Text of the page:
To date, turmeric has never been extensively tested for health treatment, so the general side effects of this ingredient have not yet been specifically established.
There is a general study that would indicate diarrhea or nausea as initial side effects of turmeric and its use. When used as skin application, turmeric may cause allergy or skin irritations. Although turmeric’s side effects have not yet been extensively studied, potentially, there is risk also of causing bleeding.
Overall, it is still quite difficult to identify exactly which are the certain side effects of turmeric use, but simple studies seem to point to turmeric being tolerable when used, and people experience little or no side effects.
Possible Serious Side-Effects Of Turmeric
So far, as a general finding, turmeric, being a natural substance, is unlikely to cause serious side effects. But as earlier stated, there haven’t been extensive studies on turmeric to validate the occurrence of side effects, especially the rare side effects.
In theory, turmeric can hasten the danger of bleeding, although this also has yet to be proven scientifically. There are of course, signs of bleeding which you can actually look out for, when using turmeric:
1) hemorrhagic stroke symptoms, or the bleeding of the brain, like vision or speech impairment, general numbness and weakness of the leg or arms, or severe, migraine-like headaches.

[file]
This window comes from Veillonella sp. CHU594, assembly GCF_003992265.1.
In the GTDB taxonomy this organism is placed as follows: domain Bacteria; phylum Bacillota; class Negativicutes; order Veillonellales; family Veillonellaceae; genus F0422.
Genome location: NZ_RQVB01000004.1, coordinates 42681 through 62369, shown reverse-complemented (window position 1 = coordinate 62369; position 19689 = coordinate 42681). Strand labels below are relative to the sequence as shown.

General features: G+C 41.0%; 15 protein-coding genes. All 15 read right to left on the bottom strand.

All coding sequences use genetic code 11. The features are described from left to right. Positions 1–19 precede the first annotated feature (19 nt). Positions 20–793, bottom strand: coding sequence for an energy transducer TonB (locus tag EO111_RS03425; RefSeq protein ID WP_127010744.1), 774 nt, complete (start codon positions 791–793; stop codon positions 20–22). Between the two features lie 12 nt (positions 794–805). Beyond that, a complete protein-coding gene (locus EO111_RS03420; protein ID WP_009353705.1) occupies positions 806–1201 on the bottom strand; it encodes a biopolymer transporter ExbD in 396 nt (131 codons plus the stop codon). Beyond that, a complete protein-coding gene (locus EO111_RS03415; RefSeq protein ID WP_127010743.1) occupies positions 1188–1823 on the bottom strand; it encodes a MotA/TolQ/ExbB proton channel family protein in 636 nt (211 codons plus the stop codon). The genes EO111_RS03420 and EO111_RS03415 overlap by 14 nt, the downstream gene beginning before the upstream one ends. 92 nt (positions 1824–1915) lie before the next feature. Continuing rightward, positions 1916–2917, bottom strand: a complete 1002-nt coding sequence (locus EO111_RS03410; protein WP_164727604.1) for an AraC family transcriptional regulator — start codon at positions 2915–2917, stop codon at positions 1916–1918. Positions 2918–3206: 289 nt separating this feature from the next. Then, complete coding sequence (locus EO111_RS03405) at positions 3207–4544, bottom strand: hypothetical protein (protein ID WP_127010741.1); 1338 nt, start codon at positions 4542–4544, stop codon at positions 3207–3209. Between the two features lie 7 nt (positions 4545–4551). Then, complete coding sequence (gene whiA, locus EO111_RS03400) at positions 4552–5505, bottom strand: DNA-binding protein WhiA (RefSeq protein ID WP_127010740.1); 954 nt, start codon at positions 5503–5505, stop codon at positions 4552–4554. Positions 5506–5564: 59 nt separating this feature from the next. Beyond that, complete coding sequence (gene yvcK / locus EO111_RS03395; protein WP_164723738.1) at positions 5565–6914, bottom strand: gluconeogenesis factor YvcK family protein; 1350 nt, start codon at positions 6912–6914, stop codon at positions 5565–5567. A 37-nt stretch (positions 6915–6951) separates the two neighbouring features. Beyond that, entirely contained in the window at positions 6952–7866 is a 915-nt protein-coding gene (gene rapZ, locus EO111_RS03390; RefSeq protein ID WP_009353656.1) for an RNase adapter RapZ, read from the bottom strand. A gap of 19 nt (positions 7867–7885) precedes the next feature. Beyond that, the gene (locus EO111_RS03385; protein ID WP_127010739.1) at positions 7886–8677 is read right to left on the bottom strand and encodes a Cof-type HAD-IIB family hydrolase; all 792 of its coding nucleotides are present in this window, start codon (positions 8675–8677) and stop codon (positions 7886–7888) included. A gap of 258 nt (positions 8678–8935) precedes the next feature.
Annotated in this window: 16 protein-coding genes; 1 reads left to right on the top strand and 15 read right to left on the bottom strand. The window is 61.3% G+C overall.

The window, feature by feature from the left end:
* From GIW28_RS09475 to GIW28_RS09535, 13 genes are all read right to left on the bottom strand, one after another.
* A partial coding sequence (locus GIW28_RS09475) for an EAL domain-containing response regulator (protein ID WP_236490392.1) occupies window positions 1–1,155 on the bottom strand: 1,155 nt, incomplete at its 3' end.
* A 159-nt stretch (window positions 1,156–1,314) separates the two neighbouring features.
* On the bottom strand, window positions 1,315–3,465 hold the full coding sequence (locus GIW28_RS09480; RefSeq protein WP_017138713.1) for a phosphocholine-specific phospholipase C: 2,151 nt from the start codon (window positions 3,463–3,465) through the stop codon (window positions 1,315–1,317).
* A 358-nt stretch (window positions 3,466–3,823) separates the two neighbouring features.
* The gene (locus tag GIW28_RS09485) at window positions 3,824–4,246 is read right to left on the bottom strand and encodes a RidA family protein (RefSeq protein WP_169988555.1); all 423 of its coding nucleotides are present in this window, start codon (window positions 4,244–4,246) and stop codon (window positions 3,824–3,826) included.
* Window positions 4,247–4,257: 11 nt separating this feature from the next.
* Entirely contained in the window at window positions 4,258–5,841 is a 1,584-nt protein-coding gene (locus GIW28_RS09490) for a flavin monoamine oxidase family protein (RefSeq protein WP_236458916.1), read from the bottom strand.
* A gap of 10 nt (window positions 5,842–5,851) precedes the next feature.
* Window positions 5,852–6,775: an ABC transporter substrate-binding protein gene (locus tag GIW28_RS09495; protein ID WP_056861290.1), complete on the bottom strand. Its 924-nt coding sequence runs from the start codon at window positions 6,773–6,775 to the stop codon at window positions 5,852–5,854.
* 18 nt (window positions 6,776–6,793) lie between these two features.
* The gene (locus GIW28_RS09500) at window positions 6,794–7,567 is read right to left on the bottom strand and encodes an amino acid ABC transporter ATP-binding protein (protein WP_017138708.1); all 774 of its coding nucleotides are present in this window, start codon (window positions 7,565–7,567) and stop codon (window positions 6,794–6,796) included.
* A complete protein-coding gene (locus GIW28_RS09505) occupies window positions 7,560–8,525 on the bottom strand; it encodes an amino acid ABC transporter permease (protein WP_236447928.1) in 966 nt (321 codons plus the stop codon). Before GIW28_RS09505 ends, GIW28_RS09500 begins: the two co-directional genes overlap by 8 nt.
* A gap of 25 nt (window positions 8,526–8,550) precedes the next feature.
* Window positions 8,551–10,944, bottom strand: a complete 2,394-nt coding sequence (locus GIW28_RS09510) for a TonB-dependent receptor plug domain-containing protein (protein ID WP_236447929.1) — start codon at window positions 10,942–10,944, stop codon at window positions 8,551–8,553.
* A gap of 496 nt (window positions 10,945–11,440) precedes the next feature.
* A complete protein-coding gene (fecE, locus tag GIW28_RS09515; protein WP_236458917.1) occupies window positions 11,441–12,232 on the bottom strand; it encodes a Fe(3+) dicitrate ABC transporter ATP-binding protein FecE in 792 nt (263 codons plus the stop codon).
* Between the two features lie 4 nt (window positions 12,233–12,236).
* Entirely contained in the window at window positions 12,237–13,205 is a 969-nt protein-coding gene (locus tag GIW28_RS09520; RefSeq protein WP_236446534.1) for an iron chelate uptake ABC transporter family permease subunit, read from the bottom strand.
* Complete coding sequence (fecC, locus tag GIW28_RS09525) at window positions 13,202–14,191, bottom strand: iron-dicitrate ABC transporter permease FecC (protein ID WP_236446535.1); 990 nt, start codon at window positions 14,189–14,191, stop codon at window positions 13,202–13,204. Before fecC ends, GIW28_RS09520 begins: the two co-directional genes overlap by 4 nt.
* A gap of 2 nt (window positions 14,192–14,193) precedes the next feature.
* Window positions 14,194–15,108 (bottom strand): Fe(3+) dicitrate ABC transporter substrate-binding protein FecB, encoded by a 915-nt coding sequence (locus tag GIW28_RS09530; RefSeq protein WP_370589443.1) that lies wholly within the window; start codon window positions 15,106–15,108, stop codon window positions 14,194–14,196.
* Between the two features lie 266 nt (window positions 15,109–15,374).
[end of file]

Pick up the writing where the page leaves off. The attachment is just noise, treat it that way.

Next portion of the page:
2) Sensitive cuts or bruises that bleed profusely and take a long time to stop bleeding.
3) Dark stools and constipation, blood in the stool, and vomiting of blood, the symptoms of gastrointestinal bleeding.
There may be indications that excessive use of turmeric may cause liver problems, but this has been proven only in animal studies, and not in humans yet. There is also concern that pre-existing gall bladder problems may worsen with the use of turmeric.
Precautions On The Use Of Turmeric
There are undoubtedly a host of benefits of turmeric to the body. Despite being considered a safe herb, it would do well to be cautious and find out if there are untoward side effects in using this substance.
Prolonged use of dosages that are higher than those recommended may trigger stomach and gastrointestinal problems and difficulties.
Although there is no official recommended daily allowance or RDA for turmeric, the typical or practiced dosage on a stand-alone basis is about 400 to 600 mg of curcumin daily.
As a safety precaution, people with heart problems that have yet to be properly identified, and people with afflictive gallstones, jaundice, colic or liver disorders, should entirely avoid the use of turmeric.
As a general rule, pregnant or nursing mothers, as well as those with any existing illness or under medication should consult their doctors first before using any supplements.
One of the safest ways to take turmeric is in a supplement with other nutrients, where the company has made sure to use it in the highest-quality and blend it with other nutrients so as to get the highest benefits for the human body.